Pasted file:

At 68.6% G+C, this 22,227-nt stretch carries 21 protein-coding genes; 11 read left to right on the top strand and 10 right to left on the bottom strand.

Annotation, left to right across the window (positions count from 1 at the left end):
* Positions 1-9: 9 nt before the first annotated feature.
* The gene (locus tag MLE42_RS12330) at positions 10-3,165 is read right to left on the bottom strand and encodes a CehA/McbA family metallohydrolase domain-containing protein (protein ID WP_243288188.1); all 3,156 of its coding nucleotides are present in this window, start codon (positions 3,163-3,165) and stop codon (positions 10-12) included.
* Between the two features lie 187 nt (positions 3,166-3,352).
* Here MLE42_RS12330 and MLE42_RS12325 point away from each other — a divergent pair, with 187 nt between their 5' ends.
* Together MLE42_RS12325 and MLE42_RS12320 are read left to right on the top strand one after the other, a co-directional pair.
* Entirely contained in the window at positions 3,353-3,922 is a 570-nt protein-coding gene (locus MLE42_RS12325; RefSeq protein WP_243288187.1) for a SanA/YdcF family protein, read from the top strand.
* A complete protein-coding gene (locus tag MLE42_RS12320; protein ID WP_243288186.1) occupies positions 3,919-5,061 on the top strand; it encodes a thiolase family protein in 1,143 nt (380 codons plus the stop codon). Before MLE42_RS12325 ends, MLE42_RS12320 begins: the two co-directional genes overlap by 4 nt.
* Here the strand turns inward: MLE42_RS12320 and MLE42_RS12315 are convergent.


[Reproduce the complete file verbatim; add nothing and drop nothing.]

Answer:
At 68.6% G+C, this 22,227-nt stretch carries 21 protein-coding genes; 11 read left to right on the top strand and 10 right to left on the bottom strand.

Annotation, left to right across the window (positions count from 1 at the left end):
* Positions 1-9: 9 nt before the first annotated feature.
* The gene (locus tag MLE42_RS12330) at positions 10-3,165 is read right to left on the bottom strand and encodes a CehA/McbA family metallohydrolase domain-containing protein (protein ID WP_243288188.1); all 3,156 of its coding nucleotides are present in this window, start codon (positions 3,163-3,165) and stop codon (positions 10-12) included.
* Between the two features lie 187 nt (positions 3,166-3,352).
* Here MLE42_RS12330 and MLE42_RS12325 point away from each other — a divergent pair, with 187 nt between their 5' ends.
* Together MLE42_RS12325 and MLE42_RS12320 are read left to right on the top strand one after the other, a co-directional pair.
* Entirely contained in the window at positions 3,353-3,922 is a 570-nt protein-coding gene (locus MLE42_RS12325; RefSeq protein WP_243288187.1) for a SanA/YdcF family protein, read from the top strand.
* A complete protein-coding gene (locus tag MLE42_RS12320; protein ID WP_243288186.1) occupies positions 3,919-5,061 on the top strand; it encodes a thiolase family protein in 1,143 nt (380 codons plus the stop codon). Before MLE42_RS12325 ends, MLE42_RS12320 begins: the two co-directional genes overlap by 4 nt.
* Here the strand turns inward: MLE42_RS12320 and MLE42_RS12315 are convergent.